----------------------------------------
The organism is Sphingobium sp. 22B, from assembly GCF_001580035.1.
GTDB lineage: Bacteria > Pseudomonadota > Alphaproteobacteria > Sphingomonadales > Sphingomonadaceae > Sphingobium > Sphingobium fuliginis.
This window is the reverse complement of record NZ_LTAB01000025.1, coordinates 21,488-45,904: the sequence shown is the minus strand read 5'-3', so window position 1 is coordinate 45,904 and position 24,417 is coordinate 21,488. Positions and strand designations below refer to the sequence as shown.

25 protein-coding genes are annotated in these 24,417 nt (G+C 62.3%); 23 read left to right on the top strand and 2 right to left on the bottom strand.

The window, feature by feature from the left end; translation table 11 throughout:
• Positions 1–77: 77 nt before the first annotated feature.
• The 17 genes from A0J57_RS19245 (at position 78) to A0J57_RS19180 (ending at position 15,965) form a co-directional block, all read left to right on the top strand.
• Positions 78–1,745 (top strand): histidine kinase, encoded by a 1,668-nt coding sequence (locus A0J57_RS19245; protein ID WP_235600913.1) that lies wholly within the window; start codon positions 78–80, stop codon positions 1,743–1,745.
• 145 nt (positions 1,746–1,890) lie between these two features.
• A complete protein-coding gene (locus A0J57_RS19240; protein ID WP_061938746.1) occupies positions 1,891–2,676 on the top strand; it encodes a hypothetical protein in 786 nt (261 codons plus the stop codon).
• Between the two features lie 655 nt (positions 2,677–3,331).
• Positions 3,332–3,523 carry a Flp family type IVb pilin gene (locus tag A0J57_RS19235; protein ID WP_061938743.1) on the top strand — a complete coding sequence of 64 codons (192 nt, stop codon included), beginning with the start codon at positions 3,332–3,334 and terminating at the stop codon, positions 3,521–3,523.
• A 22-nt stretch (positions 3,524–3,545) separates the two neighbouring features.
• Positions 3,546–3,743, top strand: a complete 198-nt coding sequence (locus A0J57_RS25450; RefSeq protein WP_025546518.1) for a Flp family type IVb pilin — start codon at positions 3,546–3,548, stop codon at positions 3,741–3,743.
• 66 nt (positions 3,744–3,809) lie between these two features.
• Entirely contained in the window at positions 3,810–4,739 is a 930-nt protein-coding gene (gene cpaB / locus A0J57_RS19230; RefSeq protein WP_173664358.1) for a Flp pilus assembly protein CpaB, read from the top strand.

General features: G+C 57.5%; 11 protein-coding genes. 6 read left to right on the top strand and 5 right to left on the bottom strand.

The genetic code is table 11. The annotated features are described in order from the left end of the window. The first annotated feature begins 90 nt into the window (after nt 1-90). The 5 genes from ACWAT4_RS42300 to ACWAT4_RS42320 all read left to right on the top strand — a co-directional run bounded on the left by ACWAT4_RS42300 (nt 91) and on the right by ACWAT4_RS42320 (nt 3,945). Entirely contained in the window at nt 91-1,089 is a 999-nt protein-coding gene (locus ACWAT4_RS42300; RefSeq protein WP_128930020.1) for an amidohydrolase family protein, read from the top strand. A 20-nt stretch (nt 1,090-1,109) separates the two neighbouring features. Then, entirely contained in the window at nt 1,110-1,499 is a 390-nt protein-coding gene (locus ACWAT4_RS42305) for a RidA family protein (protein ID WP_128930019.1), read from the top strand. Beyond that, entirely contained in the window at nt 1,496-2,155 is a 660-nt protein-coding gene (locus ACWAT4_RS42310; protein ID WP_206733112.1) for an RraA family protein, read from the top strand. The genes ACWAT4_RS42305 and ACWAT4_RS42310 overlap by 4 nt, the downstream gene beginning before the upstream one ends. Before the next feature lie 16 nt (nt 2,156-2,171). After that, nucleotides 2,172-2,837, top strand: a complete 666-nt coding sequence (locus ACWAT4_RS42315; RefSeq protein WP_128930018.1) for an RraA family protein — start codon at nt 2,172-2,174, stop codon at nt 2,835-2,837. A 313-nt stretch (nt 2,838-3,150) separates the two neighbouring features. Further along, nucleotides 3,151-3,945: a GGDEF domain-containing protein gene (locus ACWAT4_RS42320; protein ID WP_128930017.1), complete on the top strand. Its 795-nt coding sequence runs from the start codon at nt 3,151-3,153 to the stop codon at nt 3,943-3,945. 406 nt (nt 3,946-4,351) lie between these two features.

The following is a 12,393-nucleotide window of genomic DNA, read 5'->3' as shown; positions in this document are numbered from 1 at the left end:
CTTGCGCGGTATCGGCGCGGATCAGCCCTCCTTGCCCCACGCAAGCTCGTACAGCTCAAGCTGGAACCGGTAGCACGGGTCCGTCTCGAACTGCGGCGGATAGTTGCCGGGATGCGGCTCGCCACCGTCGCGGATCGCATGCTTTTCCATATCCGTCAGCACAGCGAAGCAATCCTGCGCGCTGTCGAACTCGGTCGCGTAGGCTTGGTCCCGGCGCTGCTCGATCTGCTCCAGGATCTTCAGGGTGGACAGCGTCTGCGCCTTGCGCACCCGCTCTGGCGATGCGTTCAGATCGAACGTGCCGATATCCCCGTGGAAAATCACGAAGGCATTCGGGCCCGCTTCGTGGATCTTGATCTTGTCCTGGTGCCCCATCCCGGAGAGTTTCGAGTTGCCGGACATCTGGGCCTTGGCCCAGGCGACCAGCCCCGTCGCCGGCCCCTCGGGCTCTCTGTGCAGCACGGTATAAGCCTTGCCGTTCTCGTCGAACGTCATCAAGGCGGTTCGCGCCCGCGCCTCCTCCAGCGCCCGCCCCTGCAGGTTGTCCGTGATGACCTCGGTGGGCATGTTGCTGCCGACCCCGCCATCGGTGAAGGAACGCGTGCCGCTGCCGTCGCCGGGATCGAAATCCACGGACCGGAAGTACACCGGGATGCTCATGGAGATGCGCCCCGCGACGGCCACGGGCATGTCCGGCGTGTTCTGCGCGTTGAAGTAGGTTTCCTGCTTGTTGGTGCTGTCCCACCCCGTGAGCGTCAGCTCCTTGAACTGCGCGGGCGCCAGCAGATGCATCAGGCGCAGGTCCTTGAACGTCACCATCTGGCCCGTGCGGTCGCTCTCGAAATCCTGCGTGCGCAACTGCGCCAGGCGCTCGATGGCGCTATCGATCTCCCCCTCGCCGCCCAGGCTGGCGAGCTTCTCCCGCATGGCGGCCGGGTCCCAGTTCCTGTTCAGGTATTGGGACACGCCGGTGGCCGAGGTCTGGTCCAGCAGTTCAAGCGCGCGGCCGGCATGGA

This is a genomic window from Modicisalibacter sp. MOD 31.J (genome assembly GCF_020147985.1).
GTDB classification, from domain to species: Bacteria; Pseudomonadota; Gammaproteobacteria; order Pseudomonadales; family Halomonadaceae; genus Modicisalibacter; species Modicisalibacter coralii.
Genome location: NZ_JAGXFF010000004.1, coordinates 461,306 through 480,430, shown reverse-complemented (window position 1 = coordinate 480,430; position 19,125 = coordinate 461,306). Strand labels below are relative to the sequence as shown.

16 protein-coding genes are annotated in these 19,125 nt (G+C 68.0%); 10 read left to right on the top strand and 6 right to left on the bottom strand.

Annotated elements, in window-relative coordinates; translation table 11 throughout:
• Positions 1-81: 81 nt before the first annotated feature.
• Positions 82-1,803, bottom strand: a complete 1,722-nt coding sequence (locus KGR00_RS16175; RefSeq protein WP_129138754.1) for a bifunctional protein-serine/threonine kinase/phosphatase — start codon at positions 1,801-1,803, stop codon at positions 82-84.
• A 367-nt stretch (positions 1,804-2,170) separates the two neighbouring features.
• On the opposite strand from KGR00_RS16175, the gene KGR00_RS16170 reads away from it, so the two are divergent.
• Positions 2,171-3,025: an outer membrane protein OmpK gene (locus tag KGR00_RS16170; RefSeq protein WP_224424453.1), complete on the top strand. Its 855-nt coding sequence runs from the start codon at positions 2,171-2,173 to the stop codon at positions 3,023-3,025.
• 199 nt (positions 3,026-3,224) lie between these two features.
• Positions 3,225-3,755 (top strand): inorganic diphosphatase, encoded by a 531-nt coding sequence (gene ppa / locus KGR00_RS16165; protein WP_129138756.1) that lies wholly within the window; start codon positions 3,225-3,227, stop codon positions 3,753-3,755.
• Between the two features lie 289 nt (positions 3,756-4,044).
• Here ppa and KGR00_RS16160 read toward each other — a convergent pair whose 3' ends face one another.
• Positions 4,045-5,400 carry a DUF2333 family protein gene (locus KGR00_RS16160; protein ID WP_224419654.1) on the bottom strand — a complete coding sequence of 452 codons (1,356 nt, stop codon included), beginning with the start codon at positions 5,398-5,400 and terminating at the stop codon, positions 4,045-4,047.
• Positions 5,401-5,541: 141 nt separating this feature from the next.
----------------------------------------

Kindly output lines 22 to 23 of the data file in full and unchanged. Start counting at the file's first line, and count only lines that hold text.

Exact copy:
GTDB classification, from domain to species: Bacteria; Pseudomonadota; Gammaproteobacteria; order Pseudomonadales; family Halomonadaceae; genus Modicisalibacter; species Modicisalibacter coralii.
Genome location: NZ_JAGXFF010000004.1, coordinates 461,306 through 480,430, shown reverse-complemented (window position 1 = coordinate 480,430; position 19,125 = coordinate 461,306). Strand labels below are relative to the sequence as shown.